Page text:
June 4, 2019 -- On October 8th, 2018 the Intergovernmental Panel on Climate Change (IPCC), a body of the United Nations tasked with assessing the science related to climate change, released a special report titled “Global Warming of 1.5°C.” The report details the potential impacts of global warming of 1.5 °C above pre-industrial levels and related global greenhouse gas emission pathways. As we discussed in our previous article, there is a global effort to prevent further warming to limit to impacts of climate change on the environment and society. Many nations across the world have pledged to do their part in reducing carbon emissions from industrialization and protecting natural resources. But how do they plan to reach these targets? Turns out technology, has a major role in the global effort to limit warming and reduce the impacts of climate change (1).
According to our Science Board study, two-thirds of life scientists believe that society will have difficulty adapting to new climate norms as a result of warming in the next 50 years. So what do they think can be done to overcome warming? Scientists think that technology will be important in tackling climate change, with 75% of life scientists believing that solar power will be the most effective technology. They also believe that a solution to climate change involves a combination of a viable tools and technologies. Other notable technologies include wind power and carbon capture & storage techniques. The technologies that scientists suggest may be effective tools are a mix of old and new.
Old Tech: Wind Energy
Humans have harnessed the power of wind energy for centuries. This began will building sail boats to move across oceans, and developed into grain mills used by the Persians in A.D. 500 - 900. Heron of Alexandria in Roman Egypt during the 1st century A.D. created the windwheel, the earliest known instance of using a wind-driven wheel to power a machine (an organ). The first examples of windmills appeared in the 7th century A.D. in the Middle East, where “Panemone windmills” were used to pump water and for gristmilling. These windmills were horizontal and consisted of vertical driveshafts with six to twelve rectangular sails covered in reed matting or cloth. Later, vertical windmills were adapted in Europe to grind flour beginning in the 1180’s. Wind turbines for electricity production were first developed in Scotland in July of 1887 by professor James Blyth of Anderson’s college. IThe 10 meter high, cloth-sailed wind turbine was installed in the garden of his holiday cottage and was used to charge accumulators (energy storage device) developed by the Frenchman Camille Alphonse Faure, to power the lighting in the cottage. In the 20th century wind power was primarily used in isolated locations, such as on farms or remote locations. Multi-megawatt wind turbines developed in the late 1970’s allowed the technology to be scaled up and provide commercial power. Now, in the 21st century, high-capacity wind turbines are a significant contributor to the energy grid mix particularly for offshore production. In 2018 nearly 6% of worldwide energy production came from wind turbines (2).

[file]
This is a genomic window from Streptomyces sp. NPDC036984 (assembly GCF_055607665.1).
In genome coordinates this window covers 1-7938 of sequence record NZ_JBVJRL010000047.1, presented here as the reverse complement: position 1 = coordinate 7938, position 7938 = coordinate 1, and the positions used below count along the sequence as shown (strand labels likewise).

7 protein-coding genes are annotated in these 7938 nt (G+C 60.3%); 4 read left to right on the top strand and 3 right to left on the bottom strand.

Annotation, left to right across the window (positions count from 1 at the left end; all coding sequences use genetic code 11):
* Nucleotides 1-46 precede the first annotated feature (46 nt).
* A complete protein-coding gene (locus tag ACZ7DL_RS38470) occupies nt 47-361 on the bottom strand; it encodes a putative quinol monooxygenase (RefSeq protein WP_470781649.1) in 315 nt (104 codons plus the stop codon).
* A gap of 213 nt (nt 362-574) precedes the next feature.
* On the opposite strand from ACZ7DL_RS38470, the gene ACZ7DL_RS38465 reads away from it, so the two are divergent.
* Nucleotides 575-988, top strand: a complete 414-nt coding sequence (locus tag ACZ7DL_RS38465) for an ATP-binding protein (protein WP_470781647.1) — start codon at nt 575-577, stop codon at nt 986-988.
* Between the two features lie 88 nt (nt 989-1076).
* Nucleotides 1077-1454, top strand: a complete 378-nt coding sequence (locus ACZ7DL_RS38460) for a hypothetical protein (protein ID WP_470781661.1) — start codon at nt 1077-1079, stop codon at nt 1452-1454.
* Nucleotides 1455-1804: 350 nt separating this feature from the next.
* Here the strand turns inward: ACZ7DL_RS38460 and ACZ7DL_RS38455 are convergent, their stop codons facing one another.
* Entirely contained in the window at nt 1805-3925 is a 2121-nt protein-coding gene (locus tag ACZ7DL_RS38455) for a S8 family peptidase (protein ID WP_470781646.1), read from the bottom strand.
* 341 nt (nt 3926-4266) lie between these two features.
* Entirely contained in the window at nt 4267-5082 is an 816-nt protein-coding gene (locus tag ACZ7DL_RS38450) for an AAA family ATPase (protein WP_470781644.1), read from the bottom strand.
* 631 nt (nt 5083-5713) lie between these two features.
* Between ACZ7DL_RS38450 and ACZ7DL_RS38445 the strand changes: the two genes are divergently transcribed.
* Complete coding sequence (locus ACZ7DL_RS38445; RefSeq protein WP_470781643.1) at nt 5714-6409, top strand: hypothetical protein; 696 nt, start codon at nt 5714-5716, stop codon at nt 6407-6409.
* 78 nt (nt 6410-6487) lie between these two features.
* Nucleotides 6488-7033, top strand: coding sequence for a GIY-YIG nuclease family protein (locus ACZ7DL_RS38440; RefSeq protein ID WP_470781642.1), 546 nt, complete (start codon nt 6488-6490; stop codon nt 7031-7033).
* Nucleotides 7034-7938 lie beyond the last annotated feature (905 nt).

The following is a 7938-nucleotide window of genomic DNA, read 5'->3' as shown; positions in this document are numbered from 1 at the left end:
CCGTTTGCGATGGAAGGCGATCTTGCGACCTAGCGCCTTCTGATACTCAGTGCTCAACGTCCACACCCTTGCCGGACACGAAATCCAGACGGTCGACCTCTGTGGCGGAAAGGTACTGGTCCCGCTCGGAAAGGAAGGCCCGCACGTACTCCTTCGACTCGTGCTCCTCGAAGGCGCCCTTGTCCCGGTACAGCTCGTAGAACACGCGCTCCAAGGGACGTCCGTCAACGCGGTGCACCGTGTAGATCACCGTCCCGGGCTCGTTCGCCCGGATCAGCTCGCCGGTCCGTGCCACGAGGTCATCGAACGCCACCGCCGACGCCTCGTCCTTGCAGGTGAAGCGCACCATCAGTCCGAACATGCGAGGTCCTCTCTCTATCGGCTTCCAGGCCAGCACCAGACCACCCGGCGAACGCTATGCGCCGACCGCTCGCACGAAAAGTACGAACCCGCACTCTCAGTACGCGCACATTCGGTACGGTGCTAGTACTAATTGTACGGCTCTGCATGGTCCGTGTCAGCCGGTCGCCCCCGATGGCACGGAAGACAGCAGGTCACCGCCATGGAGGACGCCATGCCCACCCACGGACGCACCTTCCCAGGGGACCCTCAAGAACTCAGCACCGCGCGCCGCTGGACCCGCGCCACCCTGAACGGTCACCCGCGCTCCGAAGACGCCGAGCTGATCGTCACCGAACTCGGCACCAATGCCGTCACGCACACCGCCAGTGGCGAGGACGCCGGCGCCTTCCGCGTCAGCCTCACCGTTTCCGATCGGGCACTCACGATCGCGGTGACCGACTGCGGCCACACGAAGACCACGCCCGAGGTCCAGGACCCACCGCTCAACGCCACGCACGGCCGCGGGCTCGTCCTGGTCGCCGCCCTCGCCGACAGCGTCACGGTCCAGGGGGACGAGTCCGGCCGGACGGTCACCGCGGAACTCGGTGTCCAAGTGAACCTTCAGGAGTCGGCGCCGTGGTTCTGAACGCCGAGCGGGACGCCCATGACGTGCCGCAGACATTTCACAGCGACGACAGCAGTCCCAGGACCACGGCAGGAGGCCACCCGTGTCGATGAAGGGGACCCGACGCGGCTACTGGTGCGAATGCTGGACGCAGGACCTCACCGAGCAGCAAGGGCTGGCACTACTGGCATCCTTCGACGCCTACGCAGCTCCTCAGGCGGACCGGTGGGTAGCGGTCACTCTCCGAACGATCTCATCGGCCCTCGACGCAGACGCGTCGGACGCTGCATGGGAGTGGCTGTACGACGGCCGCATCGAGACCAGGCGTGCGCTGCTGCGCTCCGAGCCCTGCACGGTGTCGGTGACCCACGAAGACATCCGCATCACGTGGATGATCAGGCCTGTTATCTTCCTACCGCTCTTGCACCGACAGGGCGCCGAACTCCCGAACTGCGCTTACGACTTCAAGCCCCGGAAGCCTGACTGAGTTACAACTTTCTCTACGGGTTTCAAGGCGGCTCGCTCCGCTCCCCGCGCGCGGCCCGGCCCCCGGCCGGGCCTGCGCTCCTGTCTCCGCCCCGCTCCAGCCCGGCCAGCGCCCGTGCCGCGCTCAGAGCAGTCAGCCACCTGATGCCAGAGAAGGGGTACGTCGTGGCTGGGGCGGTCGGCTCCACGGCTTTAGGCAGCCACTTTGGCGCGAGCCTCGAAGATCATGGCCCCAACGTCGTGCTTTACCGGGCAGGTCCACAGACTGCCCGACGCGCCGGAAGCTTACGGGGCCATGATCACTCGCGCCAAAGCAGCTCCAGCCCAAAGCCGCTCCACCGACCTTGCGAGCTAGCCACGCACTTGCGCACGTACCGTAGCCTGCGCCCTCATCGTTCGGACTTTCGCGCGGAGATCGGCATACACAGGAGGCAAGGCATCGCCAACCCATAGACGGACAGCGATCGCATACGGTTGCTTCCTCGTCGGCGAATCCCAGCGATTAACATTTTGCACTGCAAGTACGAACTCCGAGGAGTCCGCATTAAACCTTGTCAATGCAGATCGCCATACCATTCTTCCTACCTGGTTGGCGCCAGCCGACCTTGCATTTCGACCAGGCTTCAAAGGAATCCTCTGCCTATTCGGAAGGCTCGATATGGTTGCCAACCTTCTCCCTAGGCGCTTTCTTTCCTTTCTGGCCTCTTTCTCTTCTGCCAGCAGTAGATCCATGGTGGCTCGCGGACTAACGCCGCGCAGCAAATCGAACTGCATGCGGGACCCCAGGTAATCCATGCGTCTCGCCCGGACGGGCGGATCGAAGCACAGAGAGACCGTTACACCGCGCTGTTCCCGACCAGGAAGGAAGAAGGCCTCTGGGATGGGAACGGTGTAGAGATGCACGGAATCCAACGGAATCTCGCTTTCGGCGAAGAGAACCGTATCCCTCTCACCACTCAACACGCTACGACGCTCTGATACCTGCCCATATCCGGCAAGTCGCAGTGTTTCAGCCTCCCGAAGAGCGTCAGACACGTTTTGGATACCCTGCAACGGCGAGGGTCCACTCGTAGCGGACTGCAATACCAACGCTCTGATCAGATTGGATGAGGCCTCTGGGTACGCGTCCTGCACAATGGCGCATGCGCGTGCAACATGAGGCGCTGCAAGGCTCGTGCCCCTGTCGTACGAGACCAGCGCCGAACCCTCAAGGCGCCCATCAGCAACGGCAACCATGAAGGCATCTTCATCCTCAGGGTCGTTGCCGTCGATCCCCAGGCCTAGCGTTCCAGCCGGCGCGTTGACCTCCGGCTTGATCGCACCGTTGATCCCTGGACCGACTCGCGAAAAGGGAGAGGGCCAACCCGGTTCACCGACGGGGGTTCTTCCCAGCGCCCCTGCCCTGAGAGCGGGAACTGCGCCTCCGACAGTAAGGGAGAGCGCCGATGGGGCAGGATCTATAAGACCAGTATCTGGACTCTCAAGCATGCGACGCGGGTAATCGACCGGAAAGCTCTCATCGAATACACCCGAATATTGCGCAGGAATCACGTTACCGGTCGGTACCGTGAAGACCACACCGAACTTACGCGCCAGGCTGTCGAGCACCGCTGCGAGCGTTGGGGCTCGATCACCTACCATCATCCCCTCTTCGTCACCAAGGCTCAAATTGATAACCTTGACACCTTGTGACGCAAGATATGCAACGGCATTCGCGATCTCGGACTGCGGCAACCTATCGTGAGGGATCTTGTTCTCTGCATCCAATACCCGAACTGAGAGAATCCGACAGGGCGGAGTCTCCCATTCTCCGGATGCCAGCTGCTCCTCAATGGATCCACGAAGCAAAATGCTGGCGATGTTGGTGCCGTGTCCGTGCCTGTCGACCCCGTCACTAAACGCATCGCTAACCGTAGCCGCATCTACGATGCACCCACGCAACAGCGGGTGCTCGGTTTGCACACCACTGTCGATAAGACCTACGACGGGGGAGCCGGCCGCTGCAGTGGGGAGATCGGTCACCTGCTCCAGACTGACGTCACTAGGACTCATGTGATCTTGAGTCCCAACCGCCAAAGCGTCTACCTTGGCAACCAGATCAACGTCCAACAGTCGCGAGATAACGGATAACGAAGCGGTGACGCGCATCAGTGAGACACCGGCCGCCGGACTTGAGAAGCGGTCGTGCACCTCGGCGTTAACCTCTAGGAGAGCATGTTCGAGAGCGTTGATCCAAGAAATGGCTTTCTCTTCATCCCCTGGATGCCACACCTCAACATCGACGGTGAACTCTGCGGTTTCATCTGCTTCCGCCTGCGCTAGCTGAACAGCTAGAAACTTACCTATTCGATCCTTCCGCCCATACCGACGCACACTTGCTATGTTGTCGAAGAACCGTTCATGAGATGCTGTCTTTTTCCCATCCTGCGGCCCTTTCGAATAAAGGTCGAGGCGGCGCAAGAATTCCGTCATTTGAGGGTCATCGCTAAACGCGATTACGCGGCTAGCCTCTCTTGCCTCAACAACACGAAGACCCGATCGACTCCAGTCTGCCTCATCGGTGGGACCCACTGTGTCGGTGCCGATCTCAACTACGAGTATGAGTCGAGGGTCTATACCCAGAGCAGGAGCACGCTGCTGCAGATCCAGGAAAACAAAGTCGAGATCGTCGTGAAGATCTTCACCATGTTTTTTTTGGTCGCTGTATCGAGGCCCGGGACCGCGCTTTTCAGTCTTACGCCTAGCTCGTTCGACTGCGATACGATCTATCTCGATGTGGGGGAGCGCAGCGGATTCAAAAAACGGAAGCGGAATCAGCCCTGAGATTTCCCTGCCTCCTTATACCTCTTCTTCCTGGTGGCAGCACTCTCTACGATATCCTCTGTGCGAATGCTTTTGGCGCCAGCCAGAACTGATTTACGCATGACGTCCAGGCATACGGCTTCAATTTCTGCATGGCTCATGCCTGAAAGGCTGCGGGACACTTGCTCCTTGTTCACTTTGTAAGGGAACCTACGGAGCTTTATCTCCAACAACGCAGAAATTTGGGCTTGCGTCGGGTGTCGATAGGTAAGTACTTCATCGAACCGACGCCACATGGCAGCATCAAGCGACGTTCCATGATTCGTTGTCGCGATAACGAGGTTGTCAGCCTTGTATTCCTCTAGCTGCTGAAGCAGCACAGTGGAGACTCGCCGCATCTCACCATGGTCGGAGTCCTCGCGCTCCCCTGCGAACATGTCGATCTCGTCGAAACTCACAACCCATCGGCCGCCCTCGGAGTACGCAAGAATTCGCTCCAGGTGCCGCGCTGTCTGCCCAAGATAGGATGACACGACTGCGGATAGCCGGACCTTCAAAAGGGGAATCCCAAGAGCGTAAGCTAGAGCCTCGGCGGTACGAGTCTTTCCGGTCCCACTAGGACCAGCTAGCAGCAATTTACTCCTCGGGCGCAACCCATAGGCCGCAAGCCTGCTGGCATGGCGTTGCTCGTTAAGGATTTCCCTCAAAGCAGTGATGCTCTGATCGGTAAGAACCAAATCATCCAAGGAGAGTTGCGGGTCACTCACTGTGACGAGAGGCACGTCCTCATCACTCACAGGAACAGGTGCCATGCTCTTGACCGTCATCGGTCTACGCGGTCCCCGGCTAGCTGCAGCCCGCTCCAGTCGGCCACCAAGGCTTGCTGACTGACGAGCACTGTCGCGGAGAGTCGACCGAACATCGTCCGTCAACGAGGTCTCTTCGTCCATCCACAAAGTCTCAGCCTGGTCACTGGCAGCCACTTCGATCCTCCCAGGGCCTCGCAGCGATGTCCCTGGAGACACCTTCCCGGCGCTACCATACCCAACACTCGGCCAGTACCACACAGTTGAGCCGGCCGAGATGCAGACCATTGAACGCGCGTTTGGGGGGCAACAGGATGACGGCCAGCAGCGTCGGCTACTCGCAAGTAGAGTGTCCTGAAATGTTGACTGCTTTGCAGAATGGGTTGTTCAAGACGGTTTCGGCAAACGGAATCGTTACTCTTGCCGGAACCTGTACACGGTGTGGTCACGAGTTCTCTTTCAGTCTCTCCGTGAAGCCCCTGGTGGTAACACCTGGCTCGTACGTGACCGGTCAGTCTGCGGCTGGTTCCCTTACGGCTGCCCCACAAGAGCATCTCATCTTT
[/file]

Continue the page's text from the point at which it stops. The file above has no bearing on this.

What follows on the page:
Transitional Tech: Solar Power
Solar power, which is the overwhelming technology preferred by scientists to combat climate change, has ancient origins but has only recently been revolutionized in the 20th century. As early as the 7th century B.C., humans were using the sun to light fires or to heat sunrooms in ancient Roman bathhouses (3). Solar technologies really began to develop in the 19th century when Carles Fritts installed the first rooftop photovoltaic solar array using 1% efficient selenium cells in 1884. Photovoltaics (PV) convert light into electricity using semiconducting materials. The system uses solar modules composed of solar cells to generate electrical power. Further development of solar technologies stalled in the 20th century until the 1979 energy crisis whereby deployment strategies for solar technology and incentive programs renewed attention to renewable energy sources. Development of residential and commercial solar panels and photovoltaic power stations in the early 2000’s and feed-in tariffs led to high investment in solar technology and development of panels in the US and Europe. Efficiency is one major drawback of solar PV. Most current solar cells have an efficiency of around 12 to 20%, with the most efficient cell type having an efficiency of 46% (4). One way to increase efficiency is to change the makeup of solar cells. Changing the material from crystalline silicon to perovskite may lead to increased efficiency and decreased costs (5). Currently, solar energy is a global component of renewable energy generation. Regionally, Asia was the fastest growing region as of 2018 with almost 75% of all global installations. Despite the popularity of solar power as a renewable energy source, as of 2017 only 2.5% of worldwide energy production came from solar power (6).